NANCHANG, CHINA—The tomb of sixteenth-century playwright Tang Xianzu has been identified in a cluster of Ming Dynasty (A.D. 1368‒1644) tombs in east China’s Jiangxi Province, according to a Xinhua report. Tang is remembered for four plays known as the Four Dreams, and his masterpiece, a romance called Peony Pavilion. The tomb is thought to hold the remains of Tang and his third wife, Fu. His second wife is also thought to have been buried in the cemetery. Several epitaphs found in the cemetery may have been written by Tang. “The epitaphs can help us learn more about the calligraphy, art, and literature in Tang’s time,” said Xu Changqing of the Jiangxi Provincial Cultural Relics and Archaeology Research Institute. In addition, the discovery has yielded information about Tang’s life, his family relationships, and his ancestry. A monument to the playwright is planned for the site. To read about another recent discovery in China, go to “Tomb Couture.”

Categories: Blog

Monumental Chamber Tombs Discovered in Greece

August 28, 2017

NEMEA, GREECE—Tornos News reports that two chamber tombs have been discovered at the Mycenaean cemetery at Aedonia by a team led by Konstantine Kissas of the Corinth Antiquities Ephory and Kim Shelton of the University of California, Berkeley. One of the tombs, which had been looted in the 1970s, has been dated to between 1350 and 1200 B.C. The other tomb is thought to be a few hundred years older. Burials were found in three pits and on the floor of the second chamber. One of the pits measured more than 12 feet long, and had been covered with large stone slabs. It contained the remains of three people. A second pit contained two more burials, copper arrows, and five knives, two of which had handles decorated with fine gold leaves. Fragments of two piers, and monumental vases decorated with flowers, were found in the third pit. The burials on the floor were accompanied by simple vases and stone buttons. For more on archaeology in Greece, go to “The Minoans of Crete.”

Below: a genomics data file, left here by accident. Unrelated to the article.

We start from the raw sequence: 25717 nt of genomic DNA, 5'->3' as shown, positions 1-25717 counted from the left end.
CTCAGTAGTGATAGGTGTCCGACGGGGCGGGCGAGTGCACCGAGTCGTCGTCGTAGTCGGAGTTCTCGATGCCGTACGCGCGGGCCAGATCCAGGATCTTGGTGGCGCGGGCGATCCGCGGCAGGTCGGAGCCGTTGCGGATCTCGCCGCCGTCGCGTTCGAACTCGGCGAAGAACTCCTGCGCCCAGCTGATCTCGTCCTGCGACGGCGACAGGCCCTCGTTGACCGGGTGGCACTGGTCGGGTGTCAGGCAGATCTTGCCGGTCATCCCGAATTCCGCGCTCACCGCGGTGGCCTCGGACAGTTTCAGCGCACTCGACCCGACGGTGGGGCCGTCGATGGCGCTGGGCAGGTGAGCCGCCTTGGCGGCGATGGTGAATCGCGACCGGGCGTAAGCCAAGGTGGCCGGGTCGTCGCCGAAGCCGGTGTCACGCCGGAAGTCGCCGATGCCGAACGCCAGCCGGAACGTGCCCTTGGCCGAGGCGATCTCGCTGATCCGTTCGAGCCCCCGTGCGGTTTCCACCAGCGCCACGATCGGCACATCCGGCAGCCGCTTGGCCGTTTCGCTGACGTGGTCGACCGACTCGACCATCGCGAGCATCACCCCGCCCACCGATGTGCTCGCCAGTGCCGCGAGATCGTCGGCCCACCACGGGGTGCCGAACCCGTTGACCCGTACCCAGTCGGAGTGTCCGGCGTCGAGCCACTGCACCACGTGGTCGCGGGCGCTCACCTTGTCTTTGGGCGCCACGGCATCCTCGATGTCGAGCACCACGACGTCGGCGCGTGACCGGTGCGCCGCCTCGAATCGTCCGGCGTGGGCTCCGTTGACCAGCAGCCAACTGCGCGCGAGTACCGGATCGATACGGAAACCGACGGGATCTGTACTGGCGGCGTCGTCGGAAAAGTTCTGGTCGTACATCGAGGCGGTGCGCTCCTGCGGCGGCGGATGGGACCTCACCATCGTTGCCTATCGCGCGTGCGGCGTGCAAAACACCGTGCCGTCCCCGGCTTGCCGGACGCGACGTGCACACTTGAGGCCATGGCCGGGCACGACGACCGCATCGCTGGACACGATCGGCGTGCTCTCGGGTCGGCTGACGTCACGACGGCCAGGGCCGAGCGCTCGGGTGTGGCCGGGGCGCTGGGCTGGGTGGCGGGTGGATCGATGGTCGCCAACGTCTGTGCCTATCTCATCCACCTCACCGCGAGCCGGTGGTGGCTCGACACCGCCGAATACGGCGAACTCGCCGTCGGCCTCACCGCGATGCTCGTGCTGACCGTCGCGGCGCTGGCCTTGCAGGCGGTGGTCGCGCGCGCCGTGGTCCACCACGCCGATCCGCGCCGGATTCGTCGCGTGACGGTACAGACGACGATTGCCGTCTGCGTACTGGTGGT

Categories: Blog

Gate Discovered at Medieval Castle in Slovakia

August 25, 2017

VINNÉ, SLOVAKIA—The Slovak Spectator reports that Viniansky Castle’s main gate has been found. The ruined castle, located in eastern Slovakia, sat on a hill overlooking the trade route to Poland. “When we started our research six years ago, we had no gateway, now we have two of them,” said researcher Jaroslav Gorás. The newly discovered gate is thought to date to the thirteenth century, and is located in the oldest part of the small castle. But the second gate is located just 100 feet away, puzzling archaeologists. “It was a big investment, moreover, every extra opening in a castle wall was harder to keep from enemies,” said Peter Bednár of the Slovak Academy of Sciences. To read in-depth about excavations at the site of another castle, go to “Letter From England: Stronghold of the Kings in the North.

Categories: Blog

Gate Discovered at Medieval Castle in Slovakia

August 25, 2017

VINNÉ, SLOVAKIA—The Slovak Spectator reports that Viniansky Castle’s main gate has been found. The ruined castle, located in eastern Slovakia, sat on a hill overlooking the trade route to Poland. “When we started our research six years ago, we had no gateway, now we have two of them,” said researcher Jaroslav Gorás. The newly discovered gate is thought to date to the thirteenth century, and is located in the oldest part of the small castle. But the second gate is located just 100 feet away, puzzling archaeologists. “It was a big investment, moreover, every extra opening in a castle wall was harder to keep from enemies,” said Peter Bednár of the Slovak Academy of Sciences. To read in-depth about excavations at the site of another castle, go to “Letter From England: Stronghold of the Kings in the North.

Categories: Blog

Possible Copper-Age Wine Found in Italy

August 25, 2017

TAMPA, FLORIDA—The International Business Times reports that traces of wine have been found in an unglazed, 5,000-year-old jar at Monte Kronio, an archaeological site located on the western coast of Sicily, by a team led by Davide Tanasi of the University of South Florida. The residue contained tartaric acid, which is a byproduct of wine fermentation, and a sodium salt connected to tartaric acid. It had been previously thought that winemaking began in Italy some 3,000 years ago, based upon the discovery of grape seeds. The researchers are now trying to determine whether the wine found in the current excavation was red or white. For more, go to “A Prehistoric Cocktail Party.”

Categories: Blog

Possible Copper-Age Wine Found in Italy

August 25, 2017

TAMPA, FLORIDA—The International Business Times reports that traces of wine have been found in an unglazed, 5,000-year-old jar at Monte Kronio, an archaeological site located on the western coast of Sicily, by a team led by Davide Tanasi of the University of South Florida. The residue contained tartaric acid, which is a byproduct of wine fermentation, and a sodium salt connected to tartaric acid. It had been previously thought that winemaking began in Italy some 3,000 years ago, based upon the discovery of grape seeds. The researchers are now trying to determine whether the wine found in the current excavation was red or white. For more, go to “A Prehistoric Cocktail Party.”